- published: 22 Sep 2007
- views: 13870
The town of Illulisat in Greenland has been living off the land for hundreds of years, as generations took up fishing for a living. But as modernity sets in, change has resulted in an imbalance of lifestyle for many residents on the island. But as Al Jazeera's Nick Clark reports, change has also meant a country with one fo the highest suicide rates in the world.
Teacher: Russell Hood Expedition: Airborne Survey of Polar Ice 2014 John Sonntag, the NASA Operation IceBridge navigator and unofficial team meteorologist, gives a fabulous presentation about the katabatic winds that affect Greenland on a regular basis.
A foundational introduction about why travelers dream of Greenland, what to do in Greenland, how to get there, what to pack, FAQs Host: Sarah Woodall Produced by: Visit Greenland This clip is licensed under Visit Greenland A/S’ ”Media.GL License Agreement” which can be downloaded here: db.tt/w0vnXGZ1 Please refer to the license agreement for more info about the rights of use associated with this clip. When downloading this clip you enter into an agreement with Visit Greenland A/S about the use of the clip under this license. Visit Greenland A/S grants the licensee the right to use the clip for non-commercial experience economy related promotion of Greenland. Proper, visible credit must be given with each use of the clip in this license. This is done by stating the name of the film maker ...
The story of the Greenland Expedition Society resulted in the discovery and recovery of a World War II P-38 fighter that had been buried 265 feet below the Greenland ice cap for 50 years. Three Georgia adventurers and aviators will be guest speakers at the Commemorative Air Force Dixie Wing on Aug. 20 to discuss their remarkable feat over 11 years, beginning in 1981. Georgia aviation legend Pat Epps set forth in 1981 on his first adventure to the Greenland ice cap in search of the Lost Squadron – two WWII Boeing B-17 Flying Fortress bombers and six Lockheed P-38 Lightnings. The squadron, running low on fuel, had been forced to land on the Greenland ice cap July 15, 1942, after hours of flying in bad weather.
Hi, welcome to Reload Internet, the most convenient passport photo studio in London that can take your passport or visa photos for Greenland, and print them instantly in-store with no appointment required. Here at Reload our staff are constantly keeping up to date with the latest specifications required by both the Greenlandic passport and visa applications, and can guarantee that the photos you get from us will meet those standards. The Greenlandic passport and visa photo guidelines are similar to most European countries, the size of the photograph must be 45 millimetres x35millimetres and your head size should take up 70 to 80%, which is around 31 millimetres to 36 millimetres. At Reload Internet we take hundreds of passport photos every week, and are open 7 days a week from early in ...
A deadly tsunami hit a remote region of Greenland, leaving four people presumed dead. Dozens more were injured and 11 homes were washed away. The area near the small town of Nuugaatsiaq has a population of about 84. Experts think the tsunami could have been caused by a rare 4.0 magnitude earthquake or possibly by a large landslide in the area that could have tricked sensors into registering a seismic event. ➡ Subscribe: http://bit.ly/NatGeoSubscribe About National Geographic: National Geographic is the world's premium destination for science, exploration, and adventure. Through their world-class scientists, photographers, journalists, and filmmakers, Nat Geo gets you closer to the stories that matter and past the edge of what's possible. Get More National Geographic: Official Site: http:...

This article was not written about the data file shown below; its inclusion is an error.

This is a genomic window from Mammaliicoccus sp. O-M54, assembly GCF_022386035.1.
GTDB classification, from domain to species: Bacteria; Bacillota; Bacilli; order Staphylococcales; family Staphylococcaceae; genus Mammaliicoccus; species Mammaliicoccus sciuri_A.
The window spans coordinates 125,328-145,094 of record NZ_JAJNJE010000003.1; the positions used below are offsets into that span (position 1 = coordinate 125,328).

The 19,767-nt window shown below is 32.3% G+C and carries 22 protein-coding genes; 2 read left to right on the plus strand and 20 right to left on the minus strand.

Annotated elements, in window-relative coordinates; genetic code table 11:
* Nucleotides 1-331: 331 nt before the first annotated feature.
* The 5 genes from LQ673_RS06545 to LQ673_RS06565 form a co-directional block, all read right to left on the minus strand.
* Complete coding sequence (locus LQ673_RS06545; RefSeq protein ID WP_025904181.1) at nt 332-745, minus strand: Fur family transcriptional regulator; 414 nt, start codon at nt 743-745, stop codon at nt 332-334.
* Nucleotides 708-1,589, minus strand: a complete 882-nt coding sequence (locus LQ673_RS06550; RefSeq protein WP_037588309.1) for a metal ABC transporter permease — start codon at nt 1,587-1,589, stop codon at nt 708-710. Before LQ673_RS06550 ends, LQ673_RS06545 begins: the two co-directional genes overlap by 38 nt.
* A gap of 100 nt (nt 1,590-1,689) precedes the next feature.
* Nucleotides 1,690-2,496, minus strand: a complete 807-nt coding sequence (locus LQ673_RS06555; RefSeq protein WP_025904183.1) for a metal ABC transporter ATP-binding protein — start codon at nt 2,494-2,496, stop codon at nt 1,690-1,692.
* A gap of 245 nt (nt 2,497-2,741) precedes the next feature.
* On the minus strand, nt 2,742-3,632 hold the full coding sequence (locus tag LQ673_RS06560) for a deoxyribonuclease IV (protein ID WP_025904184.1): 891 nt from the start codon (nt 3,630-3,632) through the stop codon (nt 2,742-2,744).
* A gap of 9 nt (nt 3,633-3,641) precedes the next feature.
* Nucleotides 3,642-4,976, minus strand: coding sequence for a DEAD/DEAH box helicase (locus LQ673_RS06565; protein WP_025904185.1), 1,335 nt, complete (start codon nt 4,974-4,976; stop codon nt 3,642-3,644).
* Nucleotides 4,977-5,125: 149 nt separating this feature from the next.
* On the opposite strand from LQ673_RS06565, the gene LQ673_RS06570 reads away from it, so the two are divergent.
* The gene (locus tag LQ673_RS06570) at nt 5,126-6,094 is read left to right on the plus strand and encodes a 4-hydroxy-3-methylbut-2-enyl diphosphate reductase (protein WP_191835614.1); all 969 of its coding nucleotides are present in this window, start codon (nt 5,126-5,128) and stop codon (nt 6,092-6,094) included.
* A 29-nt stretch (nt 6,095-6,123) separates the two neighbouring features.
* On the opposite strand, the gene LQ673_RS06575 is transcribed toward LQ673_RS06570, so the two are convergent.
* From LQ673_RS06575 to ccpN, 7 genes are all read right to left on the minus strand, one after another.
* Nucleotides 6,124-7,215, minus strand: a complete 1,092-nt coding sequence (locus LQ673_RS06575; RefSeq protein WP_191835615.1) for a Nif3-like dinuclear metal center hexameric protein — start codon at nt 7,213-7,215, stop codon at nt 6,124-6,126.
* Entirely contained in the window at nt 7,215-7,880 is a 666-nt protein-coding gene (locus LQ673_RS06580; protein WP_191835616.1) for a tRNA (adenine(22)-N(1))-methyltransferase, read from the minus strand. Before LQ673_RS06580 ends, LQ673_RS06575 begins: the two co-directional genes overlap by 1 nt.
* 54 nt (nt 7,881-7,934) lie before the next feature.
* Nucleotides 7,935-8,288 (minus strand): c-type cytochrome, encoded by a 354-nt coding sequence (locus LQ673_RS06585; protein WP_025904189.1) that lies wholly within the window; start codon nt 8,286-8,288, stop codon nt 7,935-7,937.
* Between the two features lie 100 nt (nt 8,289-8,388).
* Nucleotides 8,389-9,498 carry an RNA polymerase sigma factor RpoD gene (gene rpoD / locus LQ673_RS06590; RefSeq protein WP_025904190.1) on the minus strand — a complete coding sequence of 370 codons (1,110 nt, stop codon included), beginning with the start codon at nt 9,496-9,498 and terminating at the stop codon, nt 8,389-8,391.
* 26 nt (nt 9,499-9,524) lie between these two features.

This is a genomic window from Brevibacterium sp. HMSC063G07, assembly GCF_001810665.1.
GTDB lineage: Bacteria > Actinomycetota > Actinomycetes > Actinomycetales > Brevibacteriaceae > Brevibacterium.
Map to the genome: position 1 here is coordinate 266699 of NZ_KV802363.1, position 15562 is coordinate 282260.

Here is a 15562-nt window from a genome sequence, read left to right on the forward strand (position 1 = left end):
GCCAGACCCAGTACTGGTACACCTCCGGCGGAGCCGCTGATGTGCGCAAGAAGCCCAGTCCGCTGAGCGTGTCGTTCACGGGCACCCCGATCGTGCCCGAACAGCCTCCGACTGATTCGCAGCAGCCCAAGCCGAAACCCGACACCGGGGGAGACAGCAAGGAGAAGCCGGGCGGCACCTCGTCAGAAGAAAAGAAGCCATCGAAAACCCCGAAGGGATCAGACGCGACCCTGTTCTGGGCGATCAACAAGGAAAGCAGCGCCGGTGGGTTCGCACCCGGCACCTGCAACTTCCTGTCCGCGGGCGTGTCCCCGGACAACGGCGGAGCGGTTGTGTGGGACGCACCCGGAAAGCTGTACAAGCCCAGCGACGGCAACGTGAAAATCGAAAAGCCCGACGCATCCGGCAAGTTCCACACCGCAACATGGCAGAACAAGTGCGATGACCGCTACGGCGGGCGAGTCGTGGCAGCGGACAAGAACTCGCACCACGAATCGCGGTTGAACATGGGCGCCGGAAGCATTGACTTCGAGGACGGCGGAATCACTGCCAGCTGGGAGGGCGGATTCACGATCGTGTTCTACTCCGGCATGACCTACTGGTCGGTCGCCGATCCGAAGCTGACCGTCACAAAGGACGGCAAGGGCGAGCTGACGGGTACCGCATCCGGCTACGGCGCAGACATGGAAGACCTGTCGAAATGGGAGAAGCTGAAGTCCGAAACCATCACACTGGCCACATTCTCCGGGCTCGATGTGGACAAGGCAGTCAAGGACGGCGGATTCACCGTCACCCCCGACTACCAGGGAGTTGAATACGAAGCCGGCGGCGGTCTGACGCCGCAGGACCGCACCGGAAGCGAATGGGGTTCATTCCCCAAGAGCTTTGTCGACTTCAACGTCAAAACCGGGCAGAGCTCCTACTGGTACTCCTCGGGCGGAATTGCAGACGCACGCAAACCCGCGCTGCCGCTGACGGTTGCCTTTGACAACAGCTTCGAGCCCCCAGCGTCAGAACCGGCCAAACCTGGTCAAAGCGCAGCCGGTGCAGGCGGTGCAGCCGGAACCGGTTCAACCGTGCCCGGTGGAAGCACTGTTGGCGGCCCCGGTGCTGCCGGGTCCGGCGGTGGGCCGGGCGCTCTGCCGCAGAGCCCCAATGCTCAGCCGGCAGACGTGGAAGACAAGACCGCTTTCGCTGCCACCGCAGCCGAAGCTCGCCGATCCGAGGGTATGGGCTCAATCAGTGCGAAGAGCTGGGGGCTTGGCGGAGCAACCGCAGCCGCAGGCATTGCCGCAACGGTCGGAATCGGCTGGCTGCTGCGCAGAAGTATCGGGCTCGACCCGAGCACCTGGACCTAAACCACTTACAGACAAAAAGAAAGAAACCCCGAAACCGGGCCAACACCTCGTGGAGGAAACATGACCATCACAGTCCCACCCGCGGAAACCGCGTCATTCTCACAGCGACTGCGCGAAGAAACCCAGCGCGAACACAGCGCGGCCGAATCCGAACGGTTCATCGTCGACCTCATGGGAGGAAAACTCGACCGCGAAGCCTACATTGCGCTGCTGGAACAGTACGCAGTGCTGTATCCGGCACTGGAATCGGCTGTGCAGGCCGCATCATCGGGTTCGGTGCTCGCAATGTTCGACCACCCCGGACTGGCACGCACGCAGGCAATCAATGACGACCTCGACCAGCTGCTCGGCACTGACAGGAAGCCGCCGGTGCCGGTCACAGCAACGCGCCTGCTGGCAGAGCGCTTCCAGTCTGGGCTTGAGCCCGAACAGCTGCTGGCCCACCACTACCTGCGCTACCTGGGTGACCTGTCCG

An unusually large fire has burned for two weeks on icy Greenland. Learn more about this story at www.newsy.com/71476/ Find more videos like this at www.newsy.com Follow Newsy on Facebook: www.facebook.com/newsyvideos Follow Newsy on Twitter: www.twitter.com/newsyvideos
Venture deep into the far reaches of the Arctic, a land where polar bears roam and hardy Inuit communities maintain their traditional way of life. Aboard the National Geographic Explorer, trace the rugged fjords of Greenland and navigate Canada’s legendary Baffin Island. Spot polar bears on the pack ice, get up close to massive glaciers, and hike the myriad islands that dot Canada’s northern shores.
Norse people reached Greenland in 985 A.D., settling two main areas known as the Eastern and the Western Settlements. Despite a relatively poor wooded environment, well preserved archaeological collections shows timbers were often used, suggesting Norse people found multiple ways to acquire the wood they needed. The analysis of everyday life containers combining xylology and dendrometry with typology and technology, provides renewed information regarding timber resources management in Norse Greenland. Results show that Norse craftsmen used at least five species from both local and imported sources, which they carefully selected in accordance with the type of container and their needs.
On Tuesday 17th October 2017, the Arctic Oil & Gas Research Centre organised a one-day intensive seminar that explored the status of public participation in extractive industry decision-making in the Arctic, and looked for ways to improve the quality of the experience and the results for all stakeholders. Three panels of experts examined in turn: resource development in Greenland; the international law regarding participation; and participation in practice. The seminar brought together experts from Greenland, Denmark, Iceland, Norway, Russia, Scotland, England and Brazil. Anna-Sofie Skjervedal, Ph.D. Fellow, Ilisimatusarfik, Greenland: Current Practices of Public Participation with focus on Youth Engagement in Greenland.